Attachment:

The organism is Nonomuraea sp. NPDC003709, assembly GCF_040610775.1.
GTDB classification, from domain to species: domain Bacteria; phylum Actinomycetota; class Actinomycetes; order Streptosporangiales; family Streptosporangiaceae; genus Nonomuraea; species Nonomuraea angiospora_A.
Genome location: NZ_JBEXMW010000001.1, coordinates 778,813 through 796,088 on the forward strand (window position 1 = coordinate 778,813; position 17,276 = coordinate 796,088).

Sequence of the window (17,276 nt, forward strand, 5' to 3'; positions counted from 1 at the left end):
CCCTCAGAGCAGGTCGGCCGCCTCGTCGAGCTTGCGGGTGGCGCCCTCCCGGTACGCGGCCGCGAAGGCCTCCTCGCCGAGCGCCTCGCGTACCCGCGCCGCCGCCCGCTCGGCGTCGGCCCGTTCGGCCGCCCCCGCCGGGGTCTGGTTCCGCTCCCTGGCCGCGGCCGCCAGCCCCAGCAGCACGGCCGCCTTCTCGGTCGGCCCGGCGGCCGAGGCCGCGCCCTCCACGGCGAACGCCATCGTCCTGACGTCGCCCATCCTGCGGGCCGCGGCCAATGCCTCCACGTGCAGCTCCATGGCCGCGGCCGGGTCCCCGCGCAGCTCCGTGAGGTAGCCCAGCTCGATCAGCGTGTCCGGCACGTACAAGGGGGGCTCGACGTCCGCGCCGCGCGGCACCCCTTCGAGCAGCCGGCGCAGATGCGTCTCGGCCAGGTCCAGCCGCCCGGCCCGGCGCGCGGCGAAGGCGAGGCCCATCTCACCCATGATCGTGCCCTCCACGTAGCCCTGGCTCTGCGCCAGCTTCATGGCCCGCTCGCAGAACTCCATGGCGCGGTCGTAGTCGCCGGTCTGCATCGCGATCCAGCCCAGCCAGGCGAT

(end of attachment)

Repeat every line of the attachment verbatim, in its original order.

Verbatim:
The organism is Nonomuraea sp. NPDC003709, assembly GCF_040610775.1.
GTDB classification, from domain to species: domain Bacteria; phylum Actinomycetota; class Actinomycetes; order Streptosporangiales; family Streptosporangiaceae; genus Nonomuraea; species Nonomuraea angiospora_A.
Genome location: NZ_JBEXMW010000001.1, coordinates 778,813 through 796,088 on the forward strand (window position 1 = coordinate 778,813; position 17,276 = coordinate 796,088).

Sequence of the window (17,276 nt, forward strand, 5' to 3'; positions counted from 1 at the left end):
CCCTCAGAGCAGGTCGGCCGCCTCGTCGAGCTTGCGGGTGGCGCCCTCCCGGTACGCGGCCGCGAAGGCCTCCTCGCCGAGCGCCTCGCGTACCCGCGCCGCCGCCCGCTCGGCGTCGGCCCGTTCGGCCGCCCCCGCCGGGGTCTGGTTCCGCTCCCTGGCCGCGGCCGCCAGCCCCAGCAGCACGGCCGCCTTCTCGGTCGGCCCGGCGGCCGAGGCCGCGCCCTCCACGGCGAACGCCATCGTCCTGACGTCGCCCATCCTGCGGGCCGCGGCCAATGCCTCCACGTGCAGCTCCATGGCCGCGGCCGGGTCCCCGCGCAGCTCCGTGAGGTAGCCCAGCTCGATCAGCGTGTCCGGCACGTACAAGGGGGGCTCGACGTCCGCGCCGCGCGGCACCCCTTCGAGCAGCCGGCGCAGATGCGTCTCGGCCAGGTCCAGCCGCCCGGCCCGGCGCGCGGCGAAGGCGAGGCCCATCTCACCCATGATCGTGCCCTCCACGTAGCCCTGGCTCTGCGCCAGCTTCATGGCCCGCTCGCAGAACTCCATGGCGCGGTCGTAGTCGCCGGTCTGCATCGCGATCCAGCCCAGCCAGGCGAT